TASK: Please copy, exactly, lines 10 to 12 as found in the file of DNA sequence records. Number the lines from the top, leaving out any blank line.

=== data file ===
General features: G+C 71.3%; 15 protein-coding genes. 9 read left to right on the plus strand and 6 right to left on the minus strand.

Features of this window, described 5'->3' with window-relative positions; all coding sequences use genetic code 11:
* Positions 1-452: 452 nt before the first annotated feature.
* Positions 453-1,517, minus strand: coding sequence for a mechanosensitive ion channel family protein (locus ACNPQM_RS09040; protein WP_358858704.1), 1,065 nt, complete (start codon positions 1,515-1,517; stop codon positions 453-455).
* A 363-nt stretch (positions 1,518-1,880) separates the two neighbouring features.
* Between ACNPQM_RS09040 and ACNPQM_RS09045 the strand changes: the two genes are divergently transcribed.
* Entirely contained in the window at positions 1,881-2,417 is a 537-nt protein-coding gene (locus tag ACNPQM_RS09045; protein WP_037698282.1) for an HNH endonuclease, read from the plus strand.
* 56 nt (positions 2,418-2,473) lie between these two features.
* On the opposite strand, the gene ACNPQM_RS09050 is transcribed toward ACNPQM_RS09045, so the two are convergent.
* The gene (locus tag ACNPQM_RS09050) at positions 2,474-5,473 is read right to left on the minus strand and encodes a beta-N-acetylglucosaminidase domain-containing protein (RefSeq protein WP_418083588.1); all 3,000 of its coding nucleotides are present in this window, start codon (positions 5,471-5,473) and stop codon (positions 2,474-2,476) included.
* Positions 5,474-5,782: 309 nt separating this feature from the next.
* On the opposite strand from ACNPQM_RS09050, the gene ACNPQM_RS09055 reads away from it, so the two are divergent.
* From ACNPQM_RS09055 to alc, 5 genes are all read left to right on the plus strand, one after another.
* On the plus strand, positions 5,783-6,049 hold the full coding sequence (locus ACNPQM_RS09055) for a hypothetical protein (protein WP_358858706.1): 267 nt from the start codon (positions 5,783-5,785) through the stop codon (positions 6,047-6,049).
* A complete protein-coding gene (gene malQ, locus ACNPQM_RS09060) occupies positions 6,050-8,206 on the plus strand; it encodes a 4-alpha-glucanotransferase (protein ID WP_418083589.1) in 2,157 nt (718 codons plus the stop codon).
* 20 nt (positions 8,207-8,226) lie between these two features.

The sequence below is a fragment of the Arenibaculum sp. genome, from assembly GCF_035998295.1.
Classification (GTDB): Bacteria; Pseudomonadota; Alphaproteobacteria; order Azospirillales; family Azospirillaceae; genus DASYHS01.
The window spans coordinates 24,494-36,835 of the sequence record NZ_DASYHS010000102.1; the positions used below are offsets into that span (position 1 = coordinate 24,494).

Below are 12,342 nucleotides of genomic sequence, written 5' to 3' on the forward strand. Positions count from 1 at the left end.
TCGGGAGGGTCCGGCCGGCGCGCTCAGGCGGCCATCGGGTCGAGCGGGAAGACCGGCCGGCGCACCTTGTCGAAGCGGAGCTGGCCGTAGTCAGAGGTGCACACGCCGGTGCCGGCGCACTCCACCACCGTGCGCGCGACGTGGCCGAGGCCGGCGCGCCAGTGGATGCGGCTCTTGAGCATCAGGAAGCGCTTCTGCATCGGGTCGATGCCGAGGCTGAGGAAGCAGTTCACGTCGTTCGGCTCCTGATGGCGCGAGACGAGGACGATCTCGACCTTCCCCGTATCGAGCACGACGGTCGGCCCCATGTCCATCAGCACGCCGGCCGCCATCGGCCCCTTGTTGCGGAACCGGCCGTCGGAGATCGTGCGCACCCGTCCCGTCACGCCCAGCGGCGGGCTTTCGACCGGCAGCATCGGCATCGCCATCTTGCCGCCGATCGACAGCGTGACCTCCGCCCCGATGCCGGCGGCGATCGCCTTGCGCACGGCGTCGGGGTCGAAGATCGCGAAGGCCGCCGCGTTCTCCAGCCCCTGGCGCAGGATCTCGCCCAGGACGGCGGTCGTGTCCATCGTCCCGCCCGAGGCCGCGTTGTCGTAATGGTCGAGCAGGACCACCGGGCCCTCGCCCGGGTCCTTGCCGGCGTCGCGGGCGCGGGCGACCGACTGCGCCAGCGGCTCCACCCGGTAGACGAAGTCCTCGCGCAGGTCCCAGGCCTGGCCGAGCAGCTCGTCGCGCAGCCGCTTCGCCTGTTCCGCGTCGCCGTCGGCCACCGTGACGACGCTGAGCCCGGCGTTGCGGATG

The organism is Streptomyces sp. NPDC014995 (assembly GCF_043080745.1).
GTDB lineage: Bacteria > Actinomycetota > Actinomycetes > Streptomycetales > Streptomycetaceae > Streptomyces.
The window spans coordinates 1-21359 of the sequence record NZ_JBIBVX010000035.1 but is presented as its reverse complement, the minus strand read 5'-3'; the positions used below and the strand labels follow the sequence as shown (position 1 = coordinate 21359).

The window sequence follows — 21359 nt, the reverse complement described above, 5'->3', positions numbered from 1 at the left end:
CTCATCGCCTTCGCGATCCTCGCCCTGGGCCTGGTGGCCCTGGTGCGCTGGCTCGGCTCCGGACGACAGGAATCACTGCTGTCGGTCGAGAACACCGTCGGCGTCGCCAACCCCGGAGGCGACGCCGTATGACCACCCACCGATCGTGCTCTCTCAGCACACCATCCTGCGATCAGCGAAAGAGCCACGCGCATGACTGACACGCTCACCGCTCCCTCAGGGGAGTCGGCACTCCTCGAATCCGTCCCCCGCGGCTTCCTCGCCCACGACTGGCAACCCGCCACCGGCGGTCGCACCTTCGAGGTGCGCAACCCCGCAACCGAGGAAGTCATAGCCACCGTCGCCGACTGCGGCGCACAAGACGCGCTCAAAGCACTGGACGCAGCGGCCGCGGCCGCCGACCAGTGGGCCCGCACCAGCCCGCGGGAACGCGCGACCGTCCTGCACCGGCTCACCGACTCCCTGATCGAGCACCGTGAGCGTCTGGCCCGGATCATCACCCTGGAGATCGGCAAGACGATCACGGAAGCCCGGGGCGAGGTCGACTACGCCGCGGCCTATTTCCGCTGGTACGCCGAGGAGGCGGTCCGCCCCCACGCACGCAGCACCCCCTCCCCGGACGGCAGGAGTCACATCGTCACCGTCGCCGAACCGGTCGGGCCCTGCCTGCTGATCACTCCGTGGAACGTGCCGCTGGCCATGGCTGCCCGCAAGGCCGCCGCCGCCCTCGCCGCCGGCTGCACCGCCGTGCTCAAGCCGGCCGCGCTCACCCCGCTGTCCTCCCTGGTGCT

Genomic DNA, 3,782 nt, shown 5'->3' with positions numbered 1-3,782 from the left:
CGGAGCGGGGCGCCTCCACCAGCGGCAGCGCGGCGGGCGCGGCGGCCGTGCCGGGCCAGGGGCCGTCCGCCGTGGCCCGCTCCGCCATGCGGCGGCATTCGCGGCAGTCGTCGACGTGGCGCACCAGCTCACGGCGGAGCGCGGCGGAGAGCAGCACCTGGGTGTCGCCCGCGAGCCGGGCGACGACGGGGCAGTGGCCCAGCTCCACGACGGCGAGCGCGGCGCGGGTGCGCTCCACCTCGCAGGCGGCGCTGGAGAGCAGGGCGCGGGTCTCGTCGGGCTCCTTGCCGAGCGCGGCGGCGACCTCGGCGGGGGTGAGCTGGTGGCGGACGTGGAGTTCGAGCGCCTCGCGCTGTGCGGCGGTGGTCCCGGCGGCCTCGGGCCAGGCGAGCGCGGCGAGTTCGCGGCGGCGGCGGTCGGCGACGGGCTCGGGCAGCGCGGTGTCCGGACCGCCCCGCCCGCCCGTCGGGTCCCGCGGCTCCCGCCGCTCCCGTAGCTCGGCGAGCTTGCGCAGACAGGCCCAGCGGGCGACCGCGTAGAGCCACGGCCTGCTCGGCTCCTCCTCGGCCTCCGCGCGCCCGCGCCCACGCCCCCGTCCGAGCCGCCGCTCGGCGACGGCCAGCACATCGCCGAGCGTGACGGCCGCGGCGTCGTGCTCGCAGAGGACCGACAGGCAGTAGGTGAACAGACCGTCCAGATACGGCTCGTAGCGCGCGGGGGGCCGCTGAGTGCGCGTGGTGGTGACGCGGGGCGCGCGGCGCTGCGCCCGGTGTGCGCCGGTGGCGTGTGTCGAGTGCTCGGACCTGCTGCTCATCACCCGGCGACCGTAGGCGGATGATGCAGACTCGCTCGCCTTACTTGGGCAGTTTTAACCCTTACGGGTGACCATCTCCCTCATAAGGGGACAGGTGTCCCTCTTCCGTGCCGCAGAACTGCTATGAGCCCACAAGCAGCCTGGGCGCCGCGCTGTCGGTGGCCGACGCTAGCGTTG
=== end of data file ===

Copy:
* The gene (locus tag ACNPQM_RS09050) at positions 2,474-5,473 is read right to left on the minus strand and encodes a beta-N-acetylglucosaminidase domain-containing protein (RefSeq protein WP_418083588.1); all 3,000 of its coding nucleotides are present in this window, start codon (positions 5,471-5,473) and stop codon (positions 2,474-2,476) included.
* Positions 5,474-5,782: 309 nt separating this feature from the next.
* On the opposite strand from ACNPQM_RS09050, the gene ACNPQM_RS09055 reads away from it, so the two are divergent.